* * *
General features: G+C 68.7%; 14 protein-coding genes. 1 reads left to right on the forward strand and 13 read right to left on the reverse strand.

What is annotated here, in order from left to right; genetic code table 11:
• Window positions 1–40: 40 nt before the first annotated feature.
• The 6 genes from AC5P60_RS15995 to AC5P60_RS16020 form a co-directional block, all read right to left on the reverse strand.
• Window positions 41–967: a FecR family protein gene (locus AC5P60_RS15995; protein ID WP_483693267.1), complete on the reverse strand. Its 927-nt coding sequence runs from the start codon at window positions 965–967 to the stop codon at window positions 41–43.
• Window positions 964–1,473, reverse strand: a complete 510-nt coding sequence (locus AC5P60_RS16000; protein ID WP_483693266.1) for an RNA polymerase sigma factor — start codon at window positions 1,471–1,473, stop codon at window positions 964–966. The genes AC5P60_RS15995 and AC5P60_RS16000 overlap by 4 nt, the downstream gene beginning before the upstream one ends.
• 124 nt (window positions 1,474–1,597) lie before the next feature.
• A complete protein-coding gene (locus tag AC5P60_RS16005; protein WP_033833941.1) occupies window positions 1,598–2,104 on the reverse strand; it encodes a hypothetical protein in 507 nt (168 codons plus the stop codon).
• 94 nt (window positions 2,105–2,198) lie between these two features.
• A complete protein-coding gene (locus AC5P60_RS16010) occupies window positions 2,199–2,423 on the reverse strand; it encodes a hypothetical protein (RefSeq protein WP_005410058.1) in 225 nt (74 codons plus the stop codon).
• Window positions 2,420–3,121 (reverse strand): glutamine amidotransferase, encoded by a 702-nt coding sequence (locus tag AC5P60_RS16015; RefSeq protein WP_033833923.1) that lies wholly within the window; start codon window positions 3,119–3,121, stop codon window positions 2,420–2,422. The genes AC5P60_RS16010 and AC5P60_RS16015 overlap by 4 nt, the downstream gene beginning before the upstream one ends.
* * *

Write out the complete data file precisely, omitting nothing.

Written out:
General features: G+C 68.7%; 14 protein-coding genes. 1 reads left to right on the forward strand and 13 read right to left on the reverse strand.

What is annotated here, in order from left to right; genetic code table 11:
• Window positions 1–40: 40 nt before the first annotated feature.
• The 6 genes from AC5P60_RS15995 to AC5P60_RS16020 form a co-directional block, all read right to left on the reverse strand.
• Window positions 41–967: a FecR family protein gene (locus AC5P60_RS15995; protein ID WP_483693267.1), complete on the reverse strand. Its 927-nt coding sequence runs from the start codon at window positions 965–967 to the stop codon at window positions 41–43.
• Window positions 964–1,473, reverse strand: a complete 510-nt coding sequence (locus AC5P60_RS16000; protein ID WP_483693266.1) for an RNA polymerase sigma factor — start codon at window positions 1,471–1,473, stop codon at window positions 964–966. The genes AC5P60_RS15995 and AC5P60_RS16000 overlap by 4 nt, the downstream gene beginning before the upstream one ends.
• 124 nt (window positions 1,474–1,597) lie before the next feature.
• A complete protein-coding gene (locus tag AC5P60_RS16005; protein WP_033833941.1) occupies window positions 1,598–2,104 on the reverse strand; it encodes a hypothetical protein in 507 nt (168 codons plus the stop codon).
• 94 nt (window positions 2,105–2,198) lie between these two features.
• A complete protein-coding gene (locus AC5P60_RS16010) occupies window positions 2,199–2,423 on the reverse strand; it encodes a hypothetical protein (RefSeq protein WP_005410058.1) in 225 nt (74 codons plus the stop codon).
• Window positions 2,420–3,121 (reverse strand): glutamine amidotransferase, encoded by a 702-nt coding sequence (locus tag AC5P60_RS16015; RefSeq protein WP_033833923.1) that lies wholly within the window; start codon window positions 3,119–3,121, stop codon window positions 2,420–2,422. The genes AC5P60_RS16010 and AC5P60_RS16015 overlap by 4 nt, the downstream gene beginning before the upstream one ends.